• Lines 9-11. The <wr:FrameContent/> WebRatio Generation Tag retrieves the content of a View Component or a Cell and prints it. It can only be used within a Frame Layout Template, where the dynamic content of the View Component (or Cell) can be placed. The exact size of the View Component content may be unknown at first, because it depends on the actual data displayed by the View Component. As a consequence, it is a good practice to design the frame to accommodate content of variable horizontal and vertical dimensions.

Let's apply the Frame Layout Template to an element of your Web Project to see how it looks. In the following image, you can see the template applied to a Form Component. Refer to the "Choose and Apply Style" online lesson to learn more about how to apply a template.

The first time, the form is displayed with the content open:

If you click on the title, the content is hidden:

Other examples

You can now see some more sophisticated examples of Frame Layout Template.

Example 1: Show an attribute value as the frame title

Let’s suppose you want to define a new Frame Layout Template showing the "company name" attribute of the Details Component as the frame title. The IFML model is the following:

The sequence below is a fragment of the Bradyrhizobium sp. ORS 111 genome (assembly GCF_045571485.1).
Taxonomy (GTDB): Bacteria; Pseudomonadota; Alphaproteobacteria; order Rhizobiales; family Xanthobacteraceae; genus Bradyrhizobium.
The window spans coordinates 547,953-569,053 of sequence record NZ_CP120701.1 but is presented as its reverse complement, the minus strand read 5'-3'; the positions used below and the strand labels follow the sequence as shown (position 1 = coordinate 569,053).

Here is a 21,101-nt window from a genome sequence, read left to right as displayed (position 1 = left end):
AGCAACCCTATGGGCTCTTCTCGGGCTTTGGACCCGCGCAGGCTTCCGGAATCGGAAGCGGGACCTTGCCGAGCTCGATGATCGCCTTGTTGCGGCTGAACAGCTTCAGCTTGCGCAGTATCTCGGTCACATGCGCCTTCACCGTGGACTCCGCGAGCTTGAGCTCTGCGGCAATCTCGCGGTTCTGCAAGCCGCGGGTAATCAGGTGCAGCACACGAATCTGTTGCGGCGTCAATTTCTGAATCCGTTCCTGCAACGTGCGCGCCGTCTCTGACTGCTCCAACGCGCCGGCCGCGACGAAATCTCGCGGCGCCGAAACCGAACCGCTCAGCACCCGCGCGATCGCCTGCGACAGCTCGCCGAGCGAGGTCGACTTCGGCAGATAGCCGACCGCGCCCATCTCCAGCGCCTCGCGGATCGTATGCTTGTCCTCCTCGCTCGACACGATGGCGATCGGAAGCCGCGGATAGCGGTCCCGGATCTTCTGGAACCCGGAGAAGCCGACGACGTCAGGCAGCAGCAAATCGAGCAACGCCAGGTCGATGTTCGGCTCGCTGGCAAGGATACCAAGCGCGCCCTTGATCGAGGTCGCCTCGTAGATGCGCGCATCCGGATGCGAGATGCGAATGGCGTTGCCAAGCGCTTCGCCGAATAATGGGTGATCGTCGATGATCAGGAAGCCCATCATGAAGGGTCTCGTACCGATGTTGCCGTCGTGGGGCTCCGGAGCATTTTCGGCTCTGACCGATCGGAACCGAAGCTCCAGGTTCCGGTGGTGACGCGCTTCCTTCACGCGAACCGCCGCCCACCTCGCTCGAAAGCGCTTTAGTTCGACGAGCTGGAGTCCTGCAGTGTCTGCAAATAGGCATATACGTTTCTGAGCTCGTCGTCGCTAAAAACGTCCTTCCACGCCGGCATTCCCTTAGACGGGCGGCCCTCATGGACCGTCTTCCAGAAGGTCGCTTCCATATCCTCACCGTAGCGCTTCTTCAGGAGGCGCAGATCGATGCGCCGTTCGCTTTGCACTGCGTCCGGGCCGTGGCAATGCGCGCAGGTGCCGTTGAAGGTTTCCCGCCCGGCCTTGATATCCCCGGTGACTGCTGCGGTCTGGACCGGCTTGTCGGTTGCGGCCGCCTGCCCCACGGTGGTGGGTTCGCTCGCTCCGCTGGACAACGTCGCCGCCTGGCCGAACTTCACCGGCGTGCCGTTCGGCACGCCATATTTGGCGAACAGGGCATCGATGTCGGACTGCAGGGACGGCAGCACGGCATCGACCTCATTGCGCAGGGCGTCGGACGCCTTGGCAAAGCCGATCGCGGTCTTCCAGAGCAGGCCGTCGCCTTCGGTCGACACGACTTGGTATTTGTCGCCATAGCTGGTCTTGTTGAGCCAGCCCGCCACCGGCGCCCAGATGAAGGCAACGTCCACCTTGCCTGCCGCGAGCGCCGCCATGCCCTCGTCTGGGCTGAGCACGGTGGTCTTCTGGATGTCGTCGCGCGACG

Let’s create a new Frame Layout Template file (e.g., "FrameWithNameCompany") using the procedure explained in the "How to create a Frame Template" section.

The code could be something like the following:

#?delimiters [%, %], [%=, %]

[%setHTMLOutput()
  def companyName = element.selectSingleNode("layout:Attribute[@name='Name']")
%] 

<div class="frame">
  <div class="frame-title">"<wr:Value context="companyName"/>"</div>
  <div class="frame-content">
    <table>
      <wr:Iterate var="attr" context="element" select="layout:Attribute">
        [% if (attr != companyName) { %]
          <tr>
            <th class="header"><wr:Label/></th>
            <td class="value"><wr:Value/></td>
          </tr>
        [% } %]
      </wr:Iterate>
    </table>
  </div>
</div>
  • Line 4. This line refers to the variable that retrieves the "Name" attribute of the element in this case, the Details Component.
  • Line 8. This line refers to the definition of the frame title.
  • Lines 10-19. This piece of code lets you to print the name and value of each attribute and, avoid printing the company name again, which was already used in the frame title. The check is done at line 12.